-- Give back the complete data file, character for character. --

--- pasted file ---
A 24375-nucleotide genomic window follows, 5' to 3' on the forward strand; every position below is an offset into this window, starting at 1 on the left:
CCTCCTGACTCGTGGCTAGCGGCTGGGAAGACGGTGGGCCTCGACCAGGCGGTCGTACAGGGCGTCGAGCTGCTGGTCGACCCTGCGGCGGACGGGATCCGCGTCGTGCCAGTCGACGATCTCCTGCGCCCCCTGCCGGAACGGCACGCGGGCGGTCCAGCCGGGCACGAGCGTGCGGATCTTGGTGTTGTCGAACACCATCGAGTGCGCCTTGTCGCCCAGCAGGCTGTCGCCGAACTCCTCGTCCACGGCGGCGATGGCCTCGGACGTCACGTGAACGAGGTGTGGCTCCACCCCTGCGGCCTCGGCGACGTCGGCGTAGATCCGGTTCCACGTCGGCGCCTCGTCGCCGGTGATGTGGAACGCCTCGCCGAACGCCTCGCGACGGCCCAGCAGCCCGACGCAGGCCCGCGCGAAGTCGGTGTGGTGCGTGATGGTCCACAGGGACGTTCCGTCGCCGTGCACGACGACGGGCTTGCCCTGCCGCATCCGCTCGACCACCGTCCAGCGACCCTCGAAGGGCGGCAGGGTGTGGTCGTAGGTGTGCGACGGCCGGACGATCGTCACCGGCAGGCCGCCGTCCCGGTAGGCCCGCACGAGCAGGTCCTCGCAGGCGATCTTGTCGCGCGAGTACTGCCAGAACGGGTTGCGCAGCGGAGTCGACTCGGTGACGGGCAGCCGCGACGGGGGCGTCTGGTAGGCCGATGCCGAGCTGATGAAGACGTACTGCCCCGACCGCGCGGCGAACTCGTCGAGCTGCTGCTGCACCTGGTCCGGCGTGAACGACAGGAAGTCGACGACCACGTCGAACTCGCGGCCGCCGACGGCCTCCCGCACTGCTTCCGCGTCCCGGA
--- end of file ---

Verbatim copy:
A 24375-nucleotide genomic window follows, 5' to 3' on the forward strand; every position below is an offset into this window, starting at 1 on the left:
CCTCCTGACTCGTGGCTAGCGGCTGGGAAGACGGTGGGCCTCGACCAGGCGGTCGTACAGGGCGTCGAGCTGCTGGTCGACCCTGCGGCGGACGGGATCCGCGTCGTGCCAGTCGACGATCTCCTGCGCCCCCTGCCGGAACGGCACGCGGGCGGTCCAGCCGGGCACGAGCGTGCGGATCTTGGTGTTGTCGAACACCATCGAGTGCGCCTTGTCGCCCAGCAGGCTGTCGCCGAACTCCTCGTCCACGGCGGCGATGGCCTCGGACGTCACGTGAACGAGGTGTGGCTCCACCCCTGCGGCCTCGGCGACGTCGGCGTAGATCCGGTTCCACGTCGGCGCCTCGTCGCCGGTGATGTGGAACGCCTCGCCGAACGCCTCGCGACGGCCCAGCAGCCCGACGCAGGCCCGCGCGAAGTCGGTGTGGTGCGTGATGGTCCACAGGGACGTTCCGTCGCCGTGCACGACGACGGGCTTGCCCTGCCGCATCCGCTCGACCACCGTCCAGCGACCCTCGAAGGGCGGCAGGGTGTGGTCGTAGGTGTGCGACGGCCGGACGATCGTCACCGGCAGGCCGCCGTCCCGGTAGGCCCGCACGAGCAGGTCCTCGCAGGCGATCTTGTCGCGCGAGTACTGCCAGAACGGGTTGCGCAGCGGAGTCGACTCGGTGACGGGCAGCCGCGACGGGGGCGTCTGGTAGGCCGATGCCGAGCTGATGAAGACGTACTGCCCCGACCGCGCGGCGAACTCGTCGAGCTGCTGCTGCACCTGGTCCGGCGTGAACGACAGGAAGTCGACGACCACGTCGAACTCGCGGCCGCCGACGGCCTCCCGCACTGCTTCCGCGTCCCGGA